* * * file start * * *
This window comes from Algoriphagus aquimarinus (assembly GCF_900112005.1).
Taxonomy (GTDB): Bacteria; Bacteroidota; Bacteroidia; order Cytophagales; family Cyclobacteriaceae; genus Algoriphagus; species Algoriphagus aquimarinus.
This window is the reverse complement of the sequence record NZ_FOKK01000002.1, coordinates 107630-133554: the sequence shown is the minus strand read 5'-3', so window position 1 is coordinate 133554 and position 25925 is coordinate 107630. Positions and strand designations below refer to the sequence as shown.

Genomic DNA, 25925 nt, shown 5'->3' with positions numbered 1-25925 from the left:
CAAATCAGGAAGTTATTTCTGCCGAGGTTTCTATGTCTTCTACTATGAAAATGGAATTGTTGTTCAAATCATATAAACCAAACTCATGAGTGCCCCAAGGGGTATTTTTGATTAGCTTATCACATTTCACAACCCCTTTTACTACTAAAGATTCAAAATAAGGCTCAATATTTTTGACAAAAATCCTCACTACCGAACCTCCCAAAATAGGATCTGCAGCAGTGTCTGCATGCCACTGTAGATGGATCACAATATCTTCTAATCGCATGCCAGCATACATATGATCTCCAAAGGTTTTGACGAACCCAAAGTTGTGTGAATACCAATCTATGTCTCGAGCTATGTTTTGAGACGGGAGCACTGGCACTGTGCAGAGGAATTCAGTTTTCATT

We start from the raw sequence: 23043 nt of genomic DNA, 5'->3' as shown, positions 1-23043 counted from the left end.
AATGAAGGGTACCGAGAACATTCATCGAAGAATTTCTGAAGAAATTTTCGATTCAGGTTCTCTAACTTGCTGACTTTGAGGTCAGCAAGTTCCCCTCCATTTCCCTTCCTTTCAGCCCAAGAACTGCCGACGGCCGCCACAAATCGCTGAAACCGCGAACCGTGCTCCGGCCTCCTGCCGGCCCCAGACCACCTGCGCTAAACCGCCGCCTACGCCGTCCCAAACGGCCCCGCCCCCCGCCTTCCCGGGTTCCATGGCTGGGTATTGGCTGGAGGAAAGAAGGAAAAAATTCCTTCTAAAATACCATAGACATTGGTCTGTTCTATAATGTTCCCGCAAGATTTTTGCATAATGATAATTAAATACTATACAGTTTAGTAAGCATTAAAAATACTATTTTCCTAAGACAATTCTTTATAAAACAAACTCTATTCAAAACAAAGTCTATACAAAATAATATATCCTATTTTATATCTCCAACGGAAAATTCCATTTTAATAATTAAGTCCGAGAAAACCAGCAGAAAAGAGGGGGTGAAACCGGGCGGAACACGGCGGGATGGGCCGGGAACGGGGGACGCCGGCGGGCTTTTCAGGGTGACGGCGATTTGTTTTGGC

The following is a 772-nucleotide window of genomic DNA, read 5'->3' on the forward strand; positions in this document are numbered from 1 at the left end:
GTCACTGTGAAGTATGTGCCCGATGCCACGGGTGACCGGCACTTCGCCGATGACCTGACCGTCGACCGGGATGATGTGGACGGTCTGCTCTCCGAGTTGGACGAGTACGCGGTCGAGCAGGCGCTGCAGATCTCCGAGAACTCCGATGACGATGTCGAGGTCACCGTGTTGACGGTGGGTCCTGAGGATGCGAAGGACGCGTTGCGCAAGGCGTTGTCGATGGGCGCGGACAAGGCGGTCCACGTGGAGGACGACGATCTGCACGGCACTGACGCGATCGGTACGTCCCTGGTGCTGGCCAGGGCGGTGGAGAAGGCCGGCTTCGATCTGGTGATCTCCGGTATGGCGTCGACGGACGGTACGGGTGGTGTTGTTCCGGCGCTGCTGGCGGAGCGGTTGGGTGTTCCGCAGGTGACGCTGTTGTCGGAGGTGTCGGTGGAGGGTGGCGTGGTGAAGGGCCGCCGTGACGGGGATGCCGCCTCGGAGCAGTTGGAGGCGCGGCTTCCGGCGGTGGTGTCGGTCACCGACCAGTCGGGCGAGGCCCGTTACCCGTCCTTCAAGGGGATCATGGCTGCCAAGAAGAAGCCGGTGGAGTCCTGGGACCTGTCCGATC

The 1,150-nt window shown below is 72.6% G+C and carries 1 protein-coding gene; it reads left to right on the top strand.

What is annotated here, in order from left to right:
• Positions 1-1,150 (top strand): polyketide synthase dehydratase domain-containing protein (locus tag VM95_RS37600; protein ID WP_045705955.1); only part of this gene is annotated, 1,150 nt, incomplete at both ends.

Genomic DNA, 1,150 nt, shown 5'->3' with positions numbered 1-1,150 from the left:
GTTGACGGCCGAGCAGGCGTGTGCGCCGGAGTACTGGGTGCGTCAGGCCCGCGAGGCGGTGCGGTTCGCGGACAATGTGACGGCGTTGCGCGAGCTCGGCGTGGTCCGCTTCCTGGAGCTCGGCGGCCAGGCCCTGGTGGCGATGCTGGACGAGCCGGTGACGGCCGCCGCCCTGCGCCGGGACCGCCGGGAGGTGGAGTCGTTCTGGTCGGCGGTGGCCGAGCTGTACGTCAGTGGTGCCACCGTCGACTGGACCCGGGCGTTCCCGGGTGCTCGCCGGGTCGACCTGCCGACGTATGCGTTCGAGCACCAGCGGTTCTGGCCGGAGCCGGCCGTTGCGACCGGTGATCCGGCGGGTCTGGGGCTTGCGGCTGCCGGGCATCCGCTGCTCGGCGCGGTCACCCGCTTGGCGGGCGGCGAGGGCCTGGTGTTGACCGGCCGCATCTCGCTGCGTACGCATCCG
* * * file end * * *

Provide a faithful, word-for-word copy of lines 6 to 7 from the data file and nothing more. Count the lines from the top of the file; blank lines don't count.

We start from the raw sequence: 23043 nt of genomic DNA, 5'->3' as shown, positions 1-23043 counted from the left end.
AATGAAGGGTACCGAGAACATTCATCGAAGAATTTCTGAAGAAATTTTCGATTCAGGTTCTCTAACTTGCTGACTTTGAGGTCAGCAAGTTCCCCTCCATTTCCCTTCCTTTCAGCCCAAGAACTGCCGACGGCCGCCACAAATCGCTGAAACCGCGAACCGTGCTCCGGCCTCCTGCCGGCCCCAGACCACCTGCGCTAAACCGCCGCCTACGCCGTCCCAAACGGCCCCGCCCCCCGCCTTCCCGGGTTCCATGGCTGGGTATTGGCTGGAGGAAAGAAGGAAAAAATTCCTTCTAAAATACCATAGACATTGGTCTGTTCTATAATGTTCCCGCAAGATTTTTGCATAATGATAATTAAATACTATACAGTTTAGTAAGCATTAAAAATACTATTTTCCTAAGACAATTCTTTATAAAACAAACTCTATTCAAAACAAAGTCTATACAAAATAATATATCCTATTTTATATCTCCAACGGAAAATTCCATTTTAATAATTAAGTCCGAGAAAACCAGCAGAAAAGAGGGGGTGAAACCGGGCGGAACACGGCGGGATGGGCCGGGAACGGGGGACGCCGGCGGGCTTTTCAGGGTGACGGCGATTTGTTTTGGC